Each day during snack time we have “question of the day,” where one student reads the question and then everyone answers the question at their table. Each of these activities allows me the chance to intentionally listen and connect with my students. We can laugh over our similar favorite foods or how we could teach each other our favorite hobbies. Lastly, I check in with each student throughout the day; for example, I may help work on a puzzle, or sit beside two partners doing a math game, or listen in while a student is reading a new book. It is the conversations we have at these moments that help me connect with the students individually.

Tell us about a memorable time — good or bad — when contact with a student’s family changed your perspective or approach.
Parents frequently tell me that at the end of the day their kindergartner is so tired that when asked, “How was school?” the response is simply, “Fine.” Students struggle to remember what we specifically were working on each day. My teammates and I send home newsletters every other week with a description of current learning but this was not helping parents and kindergartners have authentic conversations.

As a result of this feedback, I created “Kindergarten Conversation Cards.” These are just small cards that we now send home once a week that describe what we are working on and ask questions to help deepen conversations between parents and their students. (Example: We got our chick eggs this week. We are learning chicks need a long time to grow. Have you ever had to wait for something to grow? If so, what helped you be patient?) Parents have really appreciated this resource to help begin their conversations with their kindergartners.

What are you reading for enjoyment?
My nieces love to help me find new great read-aloud chapter books. It is so fun to read the same books they are and get their feedback as to if they think the kindergartners would enjoy the book. We are just about to start the book “The Wild Robot” by Peter Brown. I also always have a few other books going either for fun or professional development, current titles on my nightstand are “The Nest,” and “Purposeful Play: A Teacher’s Guide to Igniting Deep and Joyful Learning Across the Day.

What’s the best advice you ever received?
My mentor, Dr. Brian Sevier, always tells me to “Trust the kids.” I try to think about this all the time in my kindergarten classroom and find he is always right. When I trust the kids, we spend the time to truly research the narwhal that has us all curious about their horn, or to take the math unit outside to really understand how best to measure water, or to just sit and listen to each other during a class meeting.

How I Teach

For this Denver AP English teacher, success means students who push against the status quo

Ashley Farris, an AP English teacher at KIPP Denver Collegiate High School, with her students.

How do teachers captivate their students? Here, in a feature we call How I Teach, we ask great educators how they approach their jobs. You can see other pieces in this series here.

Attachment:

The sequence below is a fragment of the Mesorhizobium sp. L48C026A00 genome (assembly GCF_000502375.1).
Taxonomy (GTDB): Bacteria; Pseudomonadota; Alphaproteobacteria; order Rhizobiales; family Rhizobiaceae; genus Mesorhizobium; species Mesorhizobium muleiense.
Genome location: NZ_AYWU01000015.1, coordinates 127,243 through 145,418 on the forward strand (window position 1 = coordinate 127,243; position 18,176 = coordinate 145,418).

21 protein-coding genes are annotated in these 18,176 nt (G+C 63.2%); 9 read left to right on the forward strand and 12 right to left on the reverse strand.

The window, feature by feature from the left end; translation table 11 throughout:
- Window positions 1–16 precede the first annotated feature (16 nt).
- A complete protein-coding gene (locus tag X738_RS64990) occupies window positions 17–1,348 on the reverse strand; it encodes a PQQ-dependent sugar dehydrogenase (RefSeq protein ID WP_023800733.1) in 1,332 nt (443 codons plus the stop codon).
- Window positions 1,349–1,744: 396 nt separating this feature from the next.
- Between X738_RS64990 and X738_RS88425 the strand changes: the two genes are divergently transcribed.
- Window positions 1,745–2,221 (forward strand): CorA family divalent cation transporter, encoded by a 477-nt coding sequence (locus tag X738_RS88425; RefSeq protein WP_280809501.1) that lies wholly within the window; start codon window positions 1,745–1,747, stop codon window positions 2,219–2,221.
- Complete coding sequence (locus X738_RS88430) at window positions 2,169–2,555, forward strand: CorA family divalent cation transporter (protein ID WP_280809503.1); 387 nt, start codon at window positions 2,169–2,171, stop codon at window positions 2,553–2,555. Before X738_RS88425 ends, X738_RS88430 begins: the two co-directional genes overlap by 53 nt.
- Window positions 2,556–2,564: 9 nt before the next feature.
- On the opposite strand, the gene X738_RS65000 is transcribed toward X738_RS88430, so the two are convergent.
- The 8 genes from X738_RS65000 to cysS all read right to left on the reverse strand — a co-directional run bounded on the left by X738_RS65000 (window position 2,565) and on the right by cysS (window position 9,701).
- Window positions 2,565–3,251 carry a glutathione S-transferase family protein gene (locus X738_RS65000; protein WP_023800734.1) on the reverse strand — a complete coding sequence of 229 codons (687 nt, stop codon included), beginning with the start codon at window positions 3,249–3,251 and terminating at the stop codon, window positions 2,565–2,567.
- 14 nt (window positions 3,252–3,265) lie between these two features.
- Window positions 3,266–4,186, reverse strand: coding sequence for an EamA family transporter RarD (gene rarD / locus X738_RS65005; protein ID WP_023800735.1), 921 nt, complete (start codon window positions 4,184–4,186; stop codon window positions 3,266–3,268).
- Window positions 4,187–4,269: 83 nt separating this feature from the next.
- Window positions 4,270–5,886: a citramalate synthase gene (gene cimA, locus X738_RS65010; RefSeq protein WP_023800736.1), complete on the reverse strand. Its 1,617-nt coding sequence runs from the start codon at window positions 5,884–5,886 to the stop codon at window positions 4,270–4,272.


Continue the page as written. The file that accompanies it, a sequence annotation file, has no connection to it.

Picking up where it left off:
To Ashley Farris, an advanced placement English teacher at KIPP Denver Collegiate High School in Denver, teaching is an act of social justice — a way to help students push against the status quo and create community change.

It’s an outlook she adopted during her first teaching job in Baltimore, when she got a crash course in racism and poverty. She says her belief that teachers can change the world is what’s kept her in the profession.

Farris is one of 20 educators who were selected for the state’s new Commissioners Teacher Cabinet. The group will provide input to officials at the Colorado Department of Education on the impact of education policies in the classroom.

This interview has been condensed and lightly edited.

Why did you become a teacher?
I think teaching is in my blood! I am the oldest of my siblings, so I was often teaching them when we were growing up. I found solace in books as a child, and I knew that I wanted to share my love of reading as a teacher.

I think the reasons that I became a teacher are far less important than my reasons for staying. My first teaching assignment was in Baltimore City, and it was the first time I had to confront a system that really was not working for all of the people involved. I learned a lot about racism, poverty and trauma while I was teaching there, and it made me angry. As a person of color, no one had ever taught me the academic vocabulary to describe the things I was experiencing and the things I saw my students experiencing. I pushed myself to learn more about institutional racism, implicit bias, etc. because I knew that my students deserved more. I wanted them to be able to talk about the challenges they saw every day.

For me, teaching has become an act of social justice. If my students are successful, they are pushing back against the status quo, and they are able to make the changes they want to see in their communities. Although I am no longer in Baltimore, I am still committed to working with minority students in underserved communities. I co-taught a social justice class last year and it was incredible to be able to share stories with my students of color about our common experiences. Recently, I saw this quote that said, “She believed she could change the world, so she became a teacher” and I thought: that’s me! That’s why I’m still here!

What does your classroom look like?
I play with seating arrangements a lot in my room. I have tables and they are currently in L-shapes so students can easily work with a partner or in a small group. There is a lot of student talk and collaboration in my class, and I try to choose seating arrangements to help facilitate that. I don’t have too many things on the walls because I find them distracting, but I do have a few plants to add some color and life to the room.

Fill in the blank. I couldn’t teach without my __________. Why?
My document camera, which projects documents onto a screen. I use my document camera every day with students because it is so easy to work alongside them, show them my thinking and have them present their own work.

What is one of your favorite lessons to teach?
One of my favorite lessons last year was an introduction to a unit on truth. I had five volunteers touch an object that was inside of a box and describe what they felt. They each had drastically different answers: Some said the object was soft, others firm, one said it felt feathery. I revealed that the object inside the box was a teddy bear wearing a graduation cap (a gift from my family when I was accepted to college, which also gave me an opportunity to talk about being a first generation college student).